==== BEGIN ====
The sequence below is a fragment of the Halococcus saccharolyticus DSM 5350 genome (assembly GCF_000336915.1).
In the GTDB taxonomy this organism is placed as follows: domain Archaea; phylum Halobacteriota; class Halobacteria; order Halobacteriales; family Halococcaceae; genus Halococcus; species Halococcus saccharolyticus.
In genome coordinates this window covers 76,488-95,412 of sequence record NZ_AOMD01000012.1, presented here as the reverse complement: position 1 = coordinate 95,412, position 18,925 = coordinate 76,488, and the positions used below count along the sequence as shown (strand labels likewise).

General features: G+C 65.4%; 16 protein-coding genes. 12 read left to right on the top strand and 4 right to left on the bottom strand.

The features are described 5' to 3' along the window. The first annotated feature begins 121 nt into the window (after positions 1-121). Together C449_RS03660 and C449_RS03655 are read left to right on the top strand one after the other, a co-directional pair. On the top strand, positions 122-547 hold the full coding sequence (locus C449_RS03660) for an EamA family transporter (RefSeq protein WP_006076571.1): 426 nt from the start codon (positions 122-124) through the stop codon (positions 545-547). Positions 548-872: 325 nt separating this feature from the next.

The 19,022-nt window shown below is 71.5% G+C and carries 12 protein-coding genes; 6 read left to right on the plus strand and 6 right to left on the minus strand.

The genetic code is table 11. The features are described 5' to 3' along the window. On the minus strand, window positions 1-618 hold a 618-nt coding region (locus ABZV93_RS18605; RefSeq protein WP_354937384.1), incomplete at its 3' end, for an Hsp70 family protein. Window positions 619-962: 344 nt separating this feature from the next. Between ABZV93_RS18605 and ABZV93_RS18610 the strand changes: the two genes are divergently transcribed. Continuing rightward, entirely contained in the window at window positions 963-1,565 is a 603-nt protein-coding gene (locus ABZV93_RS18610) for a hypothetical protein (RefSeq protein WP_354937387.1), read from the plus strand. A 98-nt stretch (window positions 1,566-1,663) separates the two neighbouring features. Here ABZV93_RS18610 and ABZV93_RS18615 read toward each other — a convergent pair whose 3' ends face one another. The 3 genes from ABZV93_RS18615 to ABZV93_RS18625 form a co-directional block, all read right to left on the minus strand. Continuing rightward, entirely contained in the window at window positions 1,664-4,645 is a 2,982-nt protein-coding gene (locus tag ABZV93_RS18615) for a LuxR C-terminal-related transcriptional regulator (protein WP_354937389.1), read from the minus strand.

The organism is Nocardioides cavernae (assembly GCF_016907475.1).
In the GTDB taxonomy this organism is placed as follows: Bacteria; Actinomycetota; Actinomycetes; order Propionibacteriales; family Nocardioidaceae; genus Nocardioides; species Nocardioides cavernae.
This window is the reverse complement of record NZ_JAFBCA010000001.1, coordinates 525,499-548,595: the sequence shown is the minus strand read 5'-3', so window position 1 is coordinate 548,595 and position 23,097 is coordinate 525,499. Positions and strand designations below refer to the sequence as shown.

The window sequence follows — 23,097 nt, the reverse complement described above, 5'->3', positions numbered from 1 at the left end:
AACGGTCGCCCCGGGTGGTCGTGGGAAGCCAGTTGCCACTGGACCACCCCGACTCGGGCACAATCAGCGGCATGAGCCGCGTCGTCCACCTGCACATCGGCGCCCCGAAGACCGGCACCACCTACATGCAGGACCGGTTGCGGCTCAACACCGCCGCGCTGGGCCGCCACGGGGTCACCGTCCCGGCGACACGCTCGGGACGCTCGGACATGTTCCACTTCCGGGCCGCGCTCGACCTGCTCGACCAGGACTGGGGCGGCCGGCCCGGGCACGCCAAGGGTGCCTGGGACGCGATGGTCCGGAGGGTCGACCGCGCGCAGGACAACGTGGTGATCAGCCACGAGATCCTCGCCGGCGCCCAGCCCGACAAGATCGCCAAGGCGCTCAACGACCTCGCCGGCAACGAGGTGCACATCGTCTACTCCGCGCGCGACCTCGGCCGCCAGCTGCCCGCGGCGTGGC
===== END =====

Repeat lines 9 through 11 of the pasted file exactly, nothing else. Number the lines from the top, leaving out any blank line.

In the GTDB taxonomy this organism is placed as follows: Bacteria; Actinomycetota; Actinomycetes; order Propionibacteriales; family Nocardioidaceae; genus Nocardioides; species Nocardioides cavernae.
This window is the reverse complement of record NZ_JAFBCA010000001.1, coordinates 525,499-548,595: the sequence shown is the minus strand read 5'-3', so window position 1 is coordinate 548,595 and position 23,097 is coordinate 525,499. Positions and strand designations below refer to the sequence as shown.

The window sequence follows — 23,097 nt, the reverse complement described above, 5'->3', positions numbered from 1 at the left end: